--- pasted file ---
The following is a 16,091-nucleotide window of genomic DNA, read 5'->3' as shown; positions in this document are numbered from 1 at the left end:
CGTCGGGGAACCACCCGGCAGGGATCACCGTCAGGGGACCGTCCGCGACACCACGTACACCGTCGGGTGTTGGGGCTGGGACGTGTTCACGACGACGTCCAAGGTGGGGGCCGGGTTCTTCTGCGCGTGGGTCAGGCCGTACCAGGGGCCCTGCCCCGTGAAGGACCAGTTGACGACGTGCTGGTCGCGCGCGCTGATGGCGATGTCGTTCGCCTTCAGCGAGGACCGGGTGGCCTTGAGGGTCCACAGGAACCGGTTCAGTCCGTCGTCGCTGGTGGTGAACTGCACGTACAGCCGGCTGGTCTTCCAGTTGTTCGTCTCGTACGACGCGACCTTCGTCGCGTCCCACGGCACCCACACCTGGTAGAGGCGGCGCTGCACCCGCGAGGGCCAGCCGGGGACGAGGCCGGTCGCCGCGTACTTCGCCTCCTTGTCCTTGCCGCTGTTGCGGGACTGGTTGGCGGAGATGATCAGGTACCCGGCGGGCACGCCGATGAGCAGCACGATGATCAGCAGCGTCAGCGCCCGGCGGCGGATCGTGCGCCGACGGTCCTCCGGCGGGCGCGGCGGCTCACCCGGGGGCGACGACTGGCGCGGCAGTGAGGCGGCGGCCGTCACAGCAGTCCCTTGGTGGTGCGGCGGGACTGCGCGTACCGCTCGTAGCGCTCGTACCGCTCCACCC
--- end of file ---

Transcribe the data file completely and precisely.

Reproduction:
The following is a 16,091-nucleotide window of genomic DNA, read 5'->3' as shown; positions in this document are numbered from 1 at the left end:
CGTCGGGGAACCACCCGGCAGGGATCACCGTCAGGGGACCGTCCGCGACACCACGTACACCGTCGGGTGTTGGGGCTGGGACGTGTTCACGACGACGTCCAAGGTGGGGGCCGGGTTCTTCTGCGCGTGGGTCAGGCCGTACCAGGGGCCCTGCCCCGTGAAGGACCAGTTGACGACGTGCTGGTCGCGCGCGCTGATGGCGATGTCGTTCGCCTTCAGCGAGGACCGGGTGGCCTTGAGGGTCCACAGGAACCGGTTCAGTCCGTCGTCGCTGGTGGTGAACTGCACGTACAGCCGGCTGGTCTTCCAGTTGTTCGTCTCGTACGACGCGACCTTCGTCGCGTCCCACGGCACCCACACCTGGTAGAGGCGGCGCTGCACCCGCGAGGGCCAGCCGGGGACGAGGCCGGTCGCCGCGTACTTCGCCTCCTTGTCCTTGCCGCTGTTGCGGGACTGGTTGGCGGAGATGATCAGGTACCCGGCGGGCACGCCGATGAGCAGCACGATGATCAGCAGCGTCAGCGCCCGGCGGCGGATCGTGCGCCGACGGTCCTCCGGCGGGCGCGGCGGCTCACCCGGGGGCGACGACTGGCGCGGCAGTGAGGCGGCGGCCGTCACAGCAGTCCCTTGGTGGTGCGGCGGGACTGCGCGTACCGCTCGTAGCGCTCGTACCGCTCCACCC